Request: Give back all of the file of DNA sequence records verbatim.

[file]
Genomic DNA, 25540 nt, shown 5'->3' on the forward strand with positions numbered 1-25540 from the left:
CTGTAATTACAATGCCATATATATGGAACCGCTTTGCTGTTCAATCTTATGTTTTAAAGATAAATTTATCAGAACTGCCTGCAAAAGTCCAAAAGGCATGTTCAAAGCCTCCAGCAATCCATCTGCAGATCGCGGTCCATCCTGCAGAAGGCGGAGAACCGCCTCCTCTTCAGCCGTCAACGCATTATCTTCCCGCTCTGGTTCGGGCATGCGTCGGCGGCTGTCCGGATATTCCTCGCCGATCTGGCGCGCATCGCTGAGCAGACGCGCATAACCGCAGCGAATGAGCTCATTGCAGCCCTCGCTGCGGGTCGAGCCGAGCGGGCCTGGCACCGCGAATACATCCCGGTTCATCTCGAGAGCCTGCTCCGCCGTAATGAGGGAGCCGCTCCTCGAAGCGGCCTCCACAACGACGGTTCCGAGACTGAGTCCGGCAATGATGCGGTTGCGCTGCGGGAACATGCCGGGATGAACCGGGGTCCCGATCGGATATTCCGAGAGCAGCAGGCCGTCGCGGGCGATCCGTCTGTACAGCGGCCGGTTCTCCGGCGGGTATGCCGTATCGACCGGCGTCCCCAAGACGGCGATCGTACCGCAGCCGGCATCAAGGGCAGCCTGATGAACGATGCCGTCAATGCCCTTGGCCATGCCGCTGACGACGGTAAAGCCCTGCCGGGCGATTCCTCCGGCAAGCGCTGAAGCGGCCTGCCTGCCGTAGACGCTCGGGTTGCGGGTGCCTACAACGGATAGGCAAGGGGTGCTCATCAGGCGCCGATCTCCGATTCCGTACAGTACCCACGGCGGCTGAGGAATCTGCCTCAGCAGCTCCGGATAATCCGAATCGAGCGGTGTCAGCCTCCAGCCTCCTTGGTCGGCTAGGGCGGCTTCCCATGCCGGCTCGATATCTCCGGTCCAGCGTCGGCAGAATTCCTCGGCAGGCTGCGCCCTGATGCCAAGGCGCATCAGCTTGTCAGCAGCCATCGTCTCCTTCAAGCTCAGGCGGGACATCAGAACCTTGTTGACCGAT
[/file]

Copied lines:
Genomic DNA, 25540 nt, shown 5'->3' on the forward strand with positions numbered 1-25540 from the left:
CTGTAATTACAATGCCATATATATGGAACCGCTTTGCTGTTCAATCTTATGTTTTAAAGATAAATTTATCAGAACTGCCTGCAAAAGTCCAAAAGGCATGTTCAAAGCCTCCAGCAATCCATCTGCAGATCGCGGTCCATCCTGCAGAAGGCGGAGAACCGCCTCCTCTTCAGCCGTCAACGCATTATCTTCCCGCTCTGGTTCGGGCATGCGTCGGCGGCTGTCCGGATATTCCTCGCCGATCTGGCGCGCATCGCTGAGCAGACGCGCATAACCGCAGCGAATGAGCTCATTGCAGCCCTCGCTGCGGGTCGAGCCGAGCGGGCCTGGCACCGCGAATACATCCCGGTTCATCTCGAGAGCCTGCTCCGCCGTAATGAGGGAGCCGCTCCTCGAAGCGGCCTCCACAACGACGGTTCCGAGACTGAGTCCGGCAATGATGCGGTTGCGCTGCGGGAACATGCCGGGATGAACCGGGGTCCCGATCGGATATTCCGAGAGCAGCAGGCCGTCGCGGGCGATCCGTCTGTACAGCGGCCGGTTCTCCGGCGGGTATGCCGTATCGACCGGCGTCCCCAAGACGGCGATCGTACCGCAGCCGGCATCAAGGGCAGCCTGATGAACGATGCCGTCAATGCCCTTGGCCATGCCGCTGACGACGGTAAAGCCCTGCCGGGCGATTCCTCCGGCAAGCGCTGAAGCGGCCTGCCTGCCGTAGACGCTCGGGTTGCGGGTGCCTACAACGGATAGGCAAGGGGTGCTCATCAGGCGCCGATCTCCGATTCCGTACAGTACCCACGGCGGCTGAGGAATCTGCCTCAGCAGCTCCGGATAATCCGAATCGAGCGGTGTCAGCCTCCAGCCTCCTTGGTCGGCTAGGGCGGCTTCCCATGCCGGCTCGATATCTCCGGTCCAGCGTCGGCAGAATTCCTCGGCAGGCTGCGCCCTGATGCCAAGGCGCATCAGCTTGTCAGCAGCCATCGTCTCCTTCAAGCTCAGGCGGGACATCAGAACCTTGTTGACCGAT